This month's CPD video focuses on motivation, self-regulation and learning how students can learn more effectively by using metacognitive strategies and was presented by Heidi Ashton at TEDxYouth@LBIS. Each month we link to a carefully selected lecture, presentation or documentary in order to help educators develop professionally; accompanying each video is a selection of metacognitive questions designed to help you get more from the video.
Using metacognitive reflection questions before and after the videos you show your students is a straightforward way to foster metacognitive reflection. By engaging with the metacognitive questions below you can see for yourself how useful they are in helping to increase learning power!
For each question take a moment to think about the answer. When using this exercise in lessons it is best to use some form of ‘think, pair, share’ approach so that students share their reflections with the group – thus helping to ensure engagement.
Pre-Video Metacognitive Questions…
1. What can I do in order to learn as much as possible from this video?
2. What can I do in order to remember that learning in the long-term?
3. What are some common obstacles that prevent me learning as much as possible from educational videos?
This Month's CPD Video
Post-Video Metacognitive Questions
1. What did I do that reduced the extent to which I learnt in that video?
2. How can I improve my own style of engaging with educational videos?
3. How can I translate my learning from this video into my practice?
Further Reflection Questions
What specific metacognitive strategies did you learn about in that seminar?
What is one significant benefit/advantage that can be derived from metacogntive teaching strategies?
What's one tip you'd like to share with other teachers when it comes to metacognition and self-regulated learning?
How to Use Metacognitive Questions With Videos in Your Lessons
Using metacognitive question prompts at the start, middle and end of a video or documentary you show students in lessons activates each stage of the self-regulation cycle: planning, monitoring, evaluating and regulating.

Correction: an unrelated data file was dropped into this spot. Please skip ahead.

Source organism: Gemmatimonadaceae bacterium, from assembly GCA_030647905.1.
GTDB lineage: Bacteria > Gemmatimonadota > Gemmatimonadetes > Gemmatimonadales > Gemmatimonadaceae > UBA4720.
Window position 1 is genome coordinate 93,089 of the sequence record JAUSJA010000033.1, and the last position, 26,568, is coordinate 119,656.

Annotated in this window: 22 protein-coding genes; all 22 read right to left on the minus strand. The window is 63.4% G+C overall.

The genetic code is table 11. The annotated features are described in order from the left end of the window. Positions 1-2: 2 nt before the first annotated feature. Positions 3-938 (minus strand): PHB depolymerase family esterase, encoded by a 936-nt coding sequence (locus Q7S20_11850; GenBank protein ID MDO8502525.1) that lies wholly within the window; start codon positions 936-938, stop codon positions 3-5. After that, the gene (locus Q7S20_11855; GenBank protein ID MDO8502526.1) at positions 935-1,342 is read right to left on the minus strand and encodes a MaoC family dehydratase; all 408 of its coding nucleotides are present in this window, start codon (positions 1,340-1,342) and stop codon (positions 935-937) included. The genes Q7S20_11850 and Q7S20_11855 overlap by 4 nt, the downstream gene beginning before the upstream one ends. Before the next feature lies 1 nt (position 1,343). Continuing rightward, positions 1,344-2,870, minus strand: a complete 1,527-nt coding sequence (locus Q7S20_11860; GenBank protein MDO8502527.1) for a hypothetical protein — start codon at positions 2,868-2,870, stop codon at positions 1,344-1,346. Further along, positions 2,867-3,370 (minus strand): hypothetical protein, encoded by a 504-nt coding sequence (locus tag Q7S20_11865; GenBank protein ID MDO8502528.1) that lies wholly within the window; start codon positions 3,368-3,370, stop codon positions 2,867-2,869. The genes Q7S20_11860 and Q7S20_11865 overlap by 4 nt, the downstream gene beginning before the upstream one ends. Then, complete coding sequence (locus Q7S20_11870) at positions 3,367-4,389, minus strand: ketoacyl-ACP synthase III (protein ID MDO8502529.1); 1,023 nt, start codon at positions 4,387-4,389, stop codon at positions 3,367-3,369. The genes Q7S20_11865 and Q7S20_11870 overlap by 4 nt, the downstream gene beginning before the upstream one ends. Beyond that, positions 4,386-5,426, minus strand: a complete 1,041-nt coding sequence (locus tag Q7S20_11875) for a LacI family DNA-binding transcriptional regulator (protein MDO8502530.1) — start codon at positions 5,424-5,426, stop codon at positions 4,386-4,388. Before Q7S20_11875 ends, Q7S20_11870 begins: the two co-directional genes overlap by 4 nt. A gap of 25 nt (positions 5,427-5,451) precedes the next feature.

We’ve created a simple PowerPoint tool that will facilitate your delivery of metacognitive questions in lessons whenever you use a video: regardless of the school subject or videos topic. It allows you to instantly generate metacognitive questions for each stage of the metacognition process using an integrated menu:
Student are then presented with one of thirty-six slides like the ones depicted below, each contained 3 of 108 questions aiming to trigger metacognitive reflection, awareness and knowledge:
You can download a free sample of the resource here – it’s perfectly easy to use in your lessons and requires no preparation. The demo version contains 6/36 slides (18/108 questions).
The full version contains the complete array of 108 questions and access to all 36 slides: this makes the resource almost infinitely reusable. Furthermore, unlike the demo version, the full version is fully editable so that teachers can add their own metacognitive questions. Click here to download the full version. If you are a membership plan holder please visit the Members Area to download it for free.
All in all, this is a great way to bring metacognition into your lessons: one final benefit to consider is that the young people you work with have a life-time of learning from videos ahead of them – the metacognitive skills you develop in them by using this resource (or simply using your own metacognitive questions in lessons) will serve them for the rest of their lives.